The month of May may be winding down, but there's still some mayhem at play.
No, that's not a riddle, but merely my reality.
Even with a relatively race-free summer calendar, there is still plenty to keep me busy. And, quite honestly, that's how I thrive. But, first things first...shall we clear the air a bit and runfess a few things?
A switcheroo? Yeah it happens. This week was a prime example.
By definition, a switcheroo is a sudden unexpected variation or reversal, often for humorous purpose (source). Well, I did my best to find the humor in how this week played out. Although the laughing was at the minimum, it still was there. After all, if we can't laugh at ourselves, our attitudes may need some adjusting.
Not many things played out as planned this week. UGH, there was plenty of switcheroo'ing (if that wasn't a legit word, it is now) going on, and I am most thankful to have made it through (somewhat) vertical and still smiling.
Memorial Day is all about honoring our fallen heroes.
Usually, most little towns, big cities, and mid-size communities have some kind of tribute to memorialize those who served in the armed forces (but are no longer with us). Typically, there are graveside ceremonies, town hall concerts, and parades.
Things are a little different this year, with social distancing and COVID-19 restrictions. All the more reason to be mindful on how you honor the day.
In addition, there are those of us who are fitness fanatics...and we have our own options for commemorating the day. After all, isn't that what we do best?
In fact, I don't even know the exact count. I have kept almost all of my race bibs (minus a few strays from the early years before I considered myself a "real" runner, that is), but please don't ask me to count them.
I have had some great races, and I have definitely had some nasty ones.
If I were to name my best race experience, though, it would be tough. There are too many factors (the weather, the terrain, the crowds, the training that got me there, etc.) to name the absolute best one that I've experienced. The 2013 Quad Cities Marathon, though, would definitely be a contender.
Forgive me if I'm mistaken, but I thought we were well into May.
It seems as if Momma N's memory is a bit askew and she's wanting to relive the cold winter-like weather. Granted, it wasn't that bad of a winter this year, but that doesn't mean I'm eager for an encore.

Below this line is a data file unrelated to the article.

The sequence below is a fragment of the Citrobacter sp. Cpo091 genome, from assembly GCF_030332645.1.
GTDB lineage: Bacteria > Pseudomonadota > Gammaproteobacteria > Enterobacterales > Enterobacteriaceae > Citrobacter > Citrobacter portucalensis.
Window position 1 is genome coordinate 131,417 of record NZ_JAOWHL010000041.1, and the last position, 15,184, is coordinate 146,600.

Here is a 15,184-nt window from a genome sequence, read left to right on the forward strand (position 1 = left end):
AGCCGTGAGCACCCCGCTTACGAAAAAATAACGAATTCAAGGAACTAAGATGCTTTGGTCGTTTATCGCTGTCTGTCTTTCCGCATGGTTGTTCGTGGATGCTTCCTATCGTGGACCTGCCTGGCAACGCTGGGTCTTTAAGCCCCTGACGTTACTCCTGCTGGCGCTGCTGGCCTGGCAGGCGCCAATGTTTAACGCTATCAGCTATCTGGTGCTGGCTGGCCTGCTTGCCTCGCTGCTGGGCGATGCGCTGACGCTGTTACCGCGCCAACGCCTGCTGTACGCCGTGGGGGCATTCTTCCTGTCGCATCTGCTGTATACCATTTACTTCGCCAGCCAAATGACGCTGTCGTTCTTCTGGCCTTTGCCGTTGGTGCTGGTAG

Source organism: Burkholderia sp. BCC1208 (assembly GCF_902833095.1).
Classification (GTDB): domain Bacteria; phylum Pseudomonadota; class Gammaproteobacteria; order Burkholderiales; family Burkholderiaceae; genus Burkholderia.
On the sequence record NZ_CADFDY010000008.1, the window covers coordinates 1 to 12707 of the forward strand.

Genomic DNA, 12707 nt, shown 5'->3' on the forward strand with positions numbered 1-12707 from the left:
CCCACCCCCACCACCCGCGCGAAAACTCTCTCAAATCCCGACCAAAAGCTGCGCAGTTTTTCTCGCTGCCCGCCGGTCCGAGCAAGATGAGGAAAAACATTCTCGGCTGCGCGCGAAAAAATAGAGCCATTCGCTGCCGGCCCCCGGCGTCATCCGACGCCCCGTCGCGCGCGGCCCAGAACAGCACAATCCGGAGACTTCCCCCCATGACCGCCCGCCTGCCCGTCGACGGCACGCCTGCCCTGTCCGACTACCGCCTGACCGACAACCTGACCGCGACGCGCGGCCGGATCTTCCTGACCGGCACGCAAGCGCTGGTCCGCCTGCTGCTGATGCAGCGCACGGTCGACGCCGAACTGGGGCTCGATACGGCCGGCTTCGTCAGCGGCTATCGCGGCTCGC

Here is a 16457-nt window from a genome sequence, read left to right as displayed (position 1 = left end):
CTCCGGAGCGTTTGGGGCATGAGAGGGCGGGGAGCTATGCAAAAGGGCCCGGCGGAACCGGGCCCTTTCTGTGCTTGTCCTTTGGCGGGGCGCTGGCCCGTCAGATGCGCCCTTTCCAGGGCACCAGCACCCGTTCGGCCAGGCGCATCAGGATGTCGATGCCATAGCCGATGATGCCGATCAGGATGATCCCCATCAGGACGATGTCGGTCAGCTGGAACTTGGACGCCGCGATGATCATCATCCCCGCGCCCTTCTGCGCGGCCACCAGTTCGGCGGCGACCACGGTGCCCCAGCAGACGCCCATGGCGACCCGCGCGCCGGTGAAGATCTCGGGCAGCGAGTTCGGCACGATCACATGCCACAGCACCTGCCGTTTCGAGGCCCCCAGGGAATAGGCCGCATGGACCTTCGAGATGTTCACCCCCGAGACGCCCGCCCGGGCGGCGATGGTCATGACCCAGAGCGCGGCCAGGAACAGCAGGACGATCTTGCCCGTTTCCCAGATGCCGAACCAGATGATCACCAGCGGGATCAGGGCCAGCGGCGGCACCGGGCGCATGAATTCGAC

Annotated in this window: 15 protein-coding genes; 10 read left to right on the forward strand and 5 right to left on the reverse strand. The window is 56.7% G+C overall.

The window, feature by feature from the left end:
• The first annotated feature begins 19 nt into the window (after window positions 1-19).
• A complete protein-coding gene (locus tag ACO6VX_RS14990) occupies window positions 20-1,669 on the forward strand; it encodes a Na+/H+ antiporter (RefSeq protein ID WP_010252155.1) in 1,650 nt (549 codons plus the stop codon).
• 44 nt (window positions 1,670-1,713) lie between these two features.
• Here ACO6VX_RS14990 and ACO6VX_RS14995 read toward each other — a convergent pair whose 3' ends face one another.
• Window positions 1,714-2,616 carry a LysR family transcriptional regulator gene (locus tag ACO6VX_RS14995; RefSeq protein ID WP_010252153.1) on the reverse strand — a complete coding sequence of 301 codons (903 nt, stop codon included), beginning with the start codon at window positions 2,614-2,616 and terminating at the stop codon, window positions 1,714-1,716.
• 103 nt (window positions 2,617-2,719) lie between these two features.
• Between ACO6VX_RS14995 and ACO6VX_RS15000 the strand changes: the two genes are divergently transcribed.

Thankfully, she did keep the precip to a minimum, and did bless us with a lot of sunshine. But the temps? That's another story...
The 5K distance has always been a challenge to me.
Early on, it was tough to find the endurance to run non-stop for 3.1 miles. Once I had the distance mastered, next came the task of running those 3.1 miles a little faster. Then, it was only a natural progression to run that distance even faster - but not too fast - to ensure a true "racing" experience. Fifteen years later, I still don't have it mastered.
Truthfully, it's a distance I've never really trained for. Well, I did have to train my body to run the distance, but any 5K-specific speed work has never taken place. I have gotten somewhat faster over the course of my 15 years as a runner, but my finish times have never been consistent.
In the wake of all the COVID-19 race cancellations, a slew of virtual races and racing series emerged. I quickly jumped on the band wagon and signed up for the UN-Canceled Project series. Affiliated with Run the Edge, the UN-Canceled races offered various race distances with different themes each week. There was a Facebook group and a user-friendly site to submit your "finish times" for each of your races.
Since all of my Spring 2020 races were either canceled or postponed (from mid-March and on), these virtual races gave me a new focus for my training. And, since the 5K has been such a nemesis for my running self, I thought this was the perfect time to face it head-on.
Not necessarily to brag or boast, but to celebrate our successes?
After all, PR's (Personal Records) don't just happen. They are the result of work, dedication, and (often times) heartache. There's also the requisite blood, sweat and tears (both literally and figuratively). And, best of all? They're personal...they belong to YOU and you alone.
Upright and vertical...ever tried to hold that position (physically and mentally) when things felt tough?
Whether it be the weather or the demands of a challenging workout, it's always best to just put on your big girl running gear and face it head-on. I'm a strong believer in tough conditions making one tougher, after all. Why not embrace the #badass training coming to you free of charge?
This week gave me lots of gritting-it-out moments, but I'm grateful for every one of them.